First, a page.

We’re two weeks in now, we’ll see whether our tune changes after the 8th week. 8 weeks my goodness! We are so grateful to have this much time on the road, what a privilege.

Thanks for reading lovelies,

Anna
Simple Van Renovation

To see what the van looked like when we bought it check out the "Before" post I posted a week or so ago. Dom and I have zero experience with car repair and almost just as little experience with carpentry/ building things. We were very happy to have bought a van that as mostly built out already.  But we were excited to learn and make additions and changes to the interior of our first car!

To start we stripped everything out of the van except the front 3 seats. 




Then we deep cleaned every surface and crevasse.  Dominik's oma (grandma) is a cleaning wizard so we summoned her enthusiasm to help us get the job done. After cleaning everything we began putting up this self adhesive insulation foam covering the entire interior of the van. 

 Then we painted the wall mount boards and the shelving white.
We sealed the storage boxes and put on nicer handles.


We then began putting in the side paneling, reinstalling the newly painted shelving and bed board. Next up was to install some floor insulation and laminate flooring.



With the help of Dom's cousin we installed a new sink.


I made some curtains for the back and side windows.

And still to come are some solar panels for the roof. 
Again, we were so happy to have a mostly finished interior and to have the freedom to alter it. It's not the best build out but it is working so well for us so far. To see our semi finished van renovation check out this post. The photos for that post were taken right after our 5 weeks of summer travels in Scandinavia. It is such a great place to live and I can't wait to spend two months in the van very soon. 

Dominik and I are traveling to Spain and Portugal with our little baby Vigo.  We can't wait!

Anna





Van Renovation: Before
We bought our Ford Transit in march 2016. Just about the time we got pregnant. We bought it from this hippy couple in Bavaria. It was super cheap. We knew it needed some motor repair, but we decided to kind of risk it and buy the van anyway. It had a very simplistic interior build which we were excited to alter and repair. It was a little bit dank in the interior but we liked the general layout and were excited to spiff it up with a few hundred euros.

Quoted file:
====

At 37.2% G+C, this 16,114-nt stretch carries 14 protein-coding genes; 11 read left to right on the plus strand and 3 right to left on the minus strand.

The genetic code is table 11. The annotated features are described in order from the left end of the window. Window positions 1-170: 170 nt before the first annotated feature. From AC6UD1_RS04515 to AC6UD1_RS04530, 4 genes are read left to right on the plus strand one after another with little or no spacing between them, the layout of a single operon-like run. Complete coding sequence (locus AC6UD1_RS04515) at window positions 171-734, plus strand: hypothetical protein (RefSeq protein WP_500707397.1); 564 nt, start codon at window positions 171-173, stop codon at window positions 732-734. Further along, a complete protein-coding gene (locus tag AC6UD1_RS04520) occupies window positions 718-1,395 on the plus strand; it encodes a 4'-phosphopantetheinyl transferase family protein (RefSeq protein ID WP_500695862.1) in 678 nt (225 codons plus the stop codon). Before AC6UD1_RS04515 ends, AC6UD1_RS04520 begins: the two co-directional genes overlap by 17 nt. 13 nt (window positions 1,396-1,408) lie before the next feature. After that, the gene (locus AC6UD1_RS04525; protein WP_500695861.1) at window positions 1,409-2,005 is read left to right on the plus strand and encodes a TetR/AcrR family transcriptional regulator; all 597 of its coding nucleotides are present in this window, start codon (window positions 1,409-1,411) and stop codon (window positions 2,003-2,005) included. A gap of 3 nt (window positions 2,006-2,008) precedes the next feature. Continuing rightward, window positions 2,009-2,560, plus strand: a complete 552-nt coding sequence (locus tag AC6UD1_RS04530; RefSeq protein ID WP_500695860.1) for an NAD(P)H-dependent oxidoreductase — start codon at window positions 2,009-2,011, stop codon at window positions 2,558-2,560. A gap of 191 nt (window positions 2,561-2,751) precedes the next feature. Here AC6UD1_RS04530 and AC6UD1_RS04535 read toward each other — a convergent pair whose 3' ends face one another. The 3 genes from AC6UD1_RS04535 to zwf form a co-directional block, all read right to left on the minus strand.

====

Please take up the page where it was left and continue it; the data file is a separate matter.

The motor problems on the other hand were a gamble. Dominik and I didn't know anything about cars really. It could have been a quick 1,000 Euro repair, or a few thousand. Let's just say it was more than just a few thousand in repairs... Oh well, luckily we had saved enough for it not to break our bank. This was the first car either of us had ever owned and we were ecstatic! It would be perfect for playing shows, transporting paintings, and traveling.



The van did feel like it hadn't been cleaned in years. We wanted to redo parts of the interior build completely. We didn't want any separators under the bed for storage because we knew we wanted as much room as possible for music equipment and art transport. We were going to redo the "kitchen." It was also a bit nasty and we didn't want many things to be permanent and limit flexibility for storage.

Our van was going to be a band-mobile and a camper. It needed to have everything to be able to live in it, but it also couldn't have too much permanent storage compartments that would limit filling it with music equipment when we were driving to shows.


The moldy sheepskins, carpet and "artwork"on the walls had to go. The found wood pieces were also a bit too rustic for our liking.










The van ended up being in the shop for over a month, because even the mechanics couldn't figure out what was malfunctioning in the motor. Naturally they found several other things that needed to be replaced as well.

But the first step for the interior rebuild was to tear everything out and clean the entire interior! More on that soon.

Thanks for reading lovelies.


Anna